Day said one of her tasks and also that of racing in general was to increase the Thoroughbred breed and its versatility.
“Racing’s role to a certain extent is to promote the breed as a brand to increase desirability,” she said.
“In terms of equestrian, people tend to think only of show jumping, dressage and eventing but there’s so much more domestic horse sport such as polo, pleasure riding, trail-riding clubs and out-riding clubs.
“It’s a fragmented community. There are so many opportunities for the breed if the racing industry is promoting its versatility. A lot of people only see the breed as racehorses, but there’s so much more.
“How do you make the domestic horse-sport market keen to report to a body that they don’t necessarily know exists? We are looking at engagement strategies, data sharing programs, external partnerships ... there’s a lot of different ways to look at it.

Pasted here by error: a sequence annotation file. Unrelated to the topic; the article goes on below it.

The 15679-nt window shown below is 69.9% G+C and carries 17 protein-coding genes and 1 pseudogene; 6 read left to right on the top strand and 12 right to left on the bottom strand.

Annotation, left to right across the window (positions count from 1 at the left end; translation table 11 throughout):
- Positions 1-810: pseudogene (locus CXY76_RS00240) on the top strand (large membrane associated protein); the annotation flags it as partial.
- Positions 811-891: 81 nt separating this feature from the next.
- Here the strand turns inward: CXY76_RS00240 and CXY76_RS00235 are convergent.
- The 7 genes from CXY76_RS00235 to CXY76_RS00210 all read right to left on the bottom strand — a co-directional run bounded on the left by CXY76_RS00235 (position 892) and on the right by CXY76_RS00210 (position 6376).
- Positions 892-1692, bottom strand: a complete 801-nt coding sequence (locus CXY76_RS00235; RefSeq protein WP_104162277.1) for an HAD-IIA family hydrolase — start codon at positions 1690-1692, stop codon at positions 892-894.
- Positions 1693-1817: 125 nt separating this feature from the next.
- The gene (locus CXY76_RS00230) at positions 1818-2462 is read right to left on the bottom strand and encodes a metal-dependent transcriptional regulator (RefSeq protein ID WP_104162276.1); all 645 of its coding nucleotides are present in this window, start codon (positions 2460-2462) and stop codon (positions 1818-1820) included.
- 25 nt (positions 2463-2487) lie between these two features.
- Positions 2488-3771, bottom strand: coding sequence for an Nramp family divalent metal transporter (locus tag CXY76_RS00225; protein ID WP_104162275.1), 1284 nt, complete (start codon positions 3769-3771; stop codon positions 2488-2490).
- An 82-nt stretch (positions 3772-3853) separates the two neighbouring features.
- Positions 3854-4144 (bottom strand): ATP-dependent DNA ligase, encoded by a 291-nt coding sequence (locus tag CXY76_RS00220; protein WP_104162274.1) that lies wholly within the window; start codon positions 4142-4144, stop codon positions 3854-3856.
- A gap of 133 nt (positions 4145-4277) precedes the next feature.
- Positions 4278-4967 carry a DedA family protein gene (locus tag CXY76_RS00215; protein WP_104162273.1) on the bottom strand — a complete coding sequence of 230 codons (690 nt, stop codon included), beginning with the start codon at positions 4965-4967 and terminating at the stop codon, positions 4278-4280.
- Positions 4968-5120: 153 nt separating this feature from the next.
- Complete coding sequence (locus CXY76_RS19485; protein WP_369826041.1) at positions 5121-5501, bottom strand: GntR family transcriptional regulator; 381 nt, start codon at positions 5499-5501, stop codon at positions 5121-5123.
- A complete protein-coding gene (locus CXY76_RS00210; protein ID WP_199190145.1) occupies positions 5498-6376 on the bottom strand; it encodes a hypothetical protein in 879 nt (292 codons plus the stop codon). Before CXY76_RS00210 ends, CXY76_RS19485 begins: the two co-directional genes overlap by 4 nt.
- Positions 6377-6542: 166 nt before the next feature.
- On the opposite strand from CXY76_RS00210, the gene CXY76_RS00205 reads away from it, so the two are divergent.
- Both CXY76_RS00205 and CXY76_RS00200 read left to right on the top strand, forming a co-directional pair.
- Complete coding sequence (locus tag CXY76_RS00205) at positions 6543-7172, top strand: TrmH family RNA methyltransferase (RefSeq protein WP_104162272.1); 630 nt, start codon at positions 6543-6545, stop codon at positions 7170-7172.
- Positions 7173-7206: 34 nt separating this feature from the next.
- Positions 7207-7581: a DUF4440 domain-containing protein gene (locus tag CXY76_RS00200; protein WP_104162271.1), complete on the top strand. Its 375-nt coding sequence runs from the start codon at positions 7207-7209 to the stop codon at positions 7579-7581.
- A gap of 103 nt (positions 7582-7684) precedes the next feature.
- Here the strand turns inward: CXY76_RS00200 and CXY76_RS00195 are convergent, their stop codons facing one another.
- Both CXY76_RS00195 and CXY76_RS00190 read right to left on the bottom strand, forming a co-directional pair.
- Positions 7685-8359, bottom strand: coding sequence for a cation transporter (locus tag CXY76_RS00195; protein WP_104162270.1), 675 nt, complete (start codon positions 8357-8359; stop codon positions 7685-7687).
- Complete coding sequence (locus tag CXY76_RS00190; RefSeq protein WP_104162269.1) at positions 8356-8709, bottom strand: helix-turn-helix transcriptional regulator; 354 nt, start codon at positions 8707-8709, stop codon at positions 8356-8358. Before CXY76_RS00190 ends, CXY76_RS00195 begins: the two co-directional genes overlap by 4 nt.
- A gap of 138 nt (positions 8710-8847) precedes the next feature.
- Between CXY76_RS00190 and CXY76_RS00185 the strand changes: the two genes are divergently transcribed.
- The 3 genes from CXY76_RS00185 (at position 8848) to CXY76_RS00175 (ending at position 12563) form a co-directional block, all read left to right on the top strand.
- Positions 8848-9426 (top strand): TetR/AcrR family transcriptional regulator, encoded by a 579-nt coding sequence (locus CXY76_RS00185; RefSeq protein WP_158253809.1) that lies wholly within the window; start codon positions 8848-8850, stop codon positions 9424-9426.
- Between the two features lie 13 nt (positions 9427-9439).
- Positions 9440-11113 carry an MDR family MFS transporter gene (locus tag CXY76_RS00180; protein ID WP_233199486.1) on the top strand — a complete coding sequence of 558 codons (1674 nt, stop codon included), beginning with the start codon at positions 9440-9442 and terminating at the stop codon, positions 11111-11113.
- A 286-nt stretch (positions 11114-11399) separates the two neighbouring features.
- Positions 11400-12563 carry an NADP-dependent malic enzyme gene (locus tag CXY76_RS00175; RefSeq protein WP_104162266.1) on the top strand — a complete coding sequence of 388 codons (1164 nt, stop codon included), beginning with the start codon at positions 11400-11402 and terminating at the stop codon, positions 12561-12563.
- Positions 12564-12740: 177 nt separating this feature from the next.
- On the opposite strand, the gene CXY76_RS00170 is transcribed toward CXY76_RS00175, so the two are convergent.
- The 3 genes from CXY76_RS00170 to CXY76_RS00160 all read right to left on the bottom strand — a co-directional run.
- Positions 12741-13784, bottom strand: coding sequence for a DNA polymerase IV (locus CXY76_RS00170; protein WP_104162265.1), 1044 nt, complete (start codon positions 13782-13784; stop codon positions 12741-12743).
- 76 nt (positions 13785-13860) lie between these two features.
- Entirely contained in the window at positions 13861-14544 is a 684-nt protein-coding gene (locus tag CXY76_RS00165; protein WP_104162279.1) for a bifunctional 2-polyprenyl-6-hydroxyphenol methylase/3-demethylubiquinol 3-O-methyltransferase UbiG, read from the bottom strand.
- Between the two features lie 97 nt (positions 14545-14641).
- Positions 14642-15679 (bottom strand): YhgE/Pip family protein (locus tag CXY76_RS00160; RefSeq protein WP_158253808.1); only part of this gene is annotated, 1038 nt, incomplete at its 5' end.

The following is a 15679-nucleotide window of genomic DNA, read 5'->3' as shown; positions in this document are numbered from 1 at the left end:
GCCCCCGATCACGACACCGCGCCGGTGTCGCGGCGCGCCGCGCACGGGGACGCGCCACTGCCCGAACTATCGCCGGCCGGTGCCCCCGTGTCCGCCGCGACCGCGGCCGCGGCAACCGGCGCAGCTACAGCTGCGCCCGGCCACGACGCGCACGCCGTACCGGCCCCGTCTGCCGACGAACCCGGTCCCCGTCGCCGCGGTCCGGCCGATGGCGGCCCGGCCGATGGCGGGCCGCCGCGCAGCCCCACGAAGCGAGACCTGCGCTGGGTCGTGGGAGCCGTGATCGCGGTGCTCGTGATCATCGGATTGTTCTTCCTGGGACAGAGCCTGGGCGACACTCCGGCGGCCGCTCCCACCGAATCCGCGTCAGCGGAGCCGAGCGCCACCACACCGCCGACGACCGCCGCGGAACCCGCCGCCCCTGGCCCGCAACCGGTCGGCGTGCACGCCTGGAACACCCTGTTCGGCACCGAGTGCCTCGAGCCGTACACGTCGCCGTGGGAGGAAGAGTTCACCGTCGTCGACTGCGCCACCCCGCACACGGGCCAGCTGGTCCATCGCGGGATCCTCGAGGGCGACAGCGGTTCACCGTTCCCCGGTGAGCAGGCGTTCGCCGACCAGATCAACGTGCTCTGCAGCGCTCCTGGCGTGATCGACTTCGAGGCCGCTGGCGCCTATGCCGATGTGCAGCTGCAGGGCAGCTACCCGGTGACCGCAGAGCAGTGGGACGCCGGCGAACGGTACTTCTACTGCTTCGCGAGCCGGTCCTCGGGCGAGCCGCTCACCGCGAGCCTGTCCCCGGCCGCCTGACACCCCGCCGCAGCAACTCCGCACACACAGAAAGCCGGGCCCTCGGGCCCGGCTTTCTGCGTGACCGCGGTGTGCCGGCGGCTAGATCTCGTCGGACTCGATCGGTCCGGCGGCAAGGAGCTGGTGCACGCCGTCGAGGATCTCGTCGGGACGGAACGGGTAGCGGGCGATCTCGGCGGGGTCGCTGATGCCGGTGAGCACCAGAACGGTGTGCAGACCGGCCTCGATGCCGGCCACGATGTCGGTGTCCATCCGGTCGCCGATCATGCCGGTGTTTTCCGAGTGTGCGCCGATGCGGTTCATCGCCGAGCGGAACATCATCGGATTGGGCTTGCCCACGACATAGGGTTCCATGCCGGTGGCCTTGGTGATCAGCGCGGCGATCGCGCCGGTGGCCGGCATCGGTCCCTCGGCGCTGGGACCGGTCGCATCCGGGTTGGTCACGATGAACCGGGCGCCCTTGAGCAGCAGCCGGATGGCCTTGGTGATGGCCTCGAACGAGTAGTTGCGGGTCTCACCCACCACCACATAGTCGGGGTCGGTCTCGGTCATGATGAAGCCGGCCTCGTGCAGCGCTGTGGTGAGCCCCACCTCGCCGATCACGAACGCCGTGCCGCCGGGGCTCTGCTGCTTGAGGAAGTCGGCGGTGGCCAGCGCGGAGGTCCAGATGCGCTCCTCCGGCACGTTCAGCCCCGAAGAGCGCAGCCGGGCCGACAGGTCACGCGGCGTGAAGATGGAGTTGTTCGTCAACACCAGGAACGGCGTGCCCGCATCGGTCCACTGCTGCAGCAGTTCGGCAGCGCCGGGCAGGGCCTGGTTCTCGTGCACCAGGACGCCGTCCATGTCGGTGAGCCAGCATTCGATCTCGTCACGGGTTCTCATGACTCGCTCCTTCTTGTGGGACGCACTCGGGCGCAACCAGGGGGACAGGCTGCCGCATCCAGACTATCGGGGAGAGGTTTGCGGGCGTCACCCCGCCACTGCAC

“Communication is the key. It will lead to better traceability.”
Day said the general public wasn’t aware of how many checkpoints there were already in place to trace the movement of a Thoroughbred after their racing career.
“In terms of a horse’s welfare but also in terms of traceability, it’s multiple check points for thousands of horses. I don’t think the general public sees that enough.
“From a Racing Australia perspective, outside the customer service team there’s someone else that can be a point of contact that can communicate and can help.
“These situations might go to other agencies. The racing industry is always there to help. If there’s a Thoroughbred in need, contact the Principal Racing Authorities. We take that stuff incredibly seriously because we want to protect the horse.”
Day has an undiminished passion for Thoroughbreds on and off the track.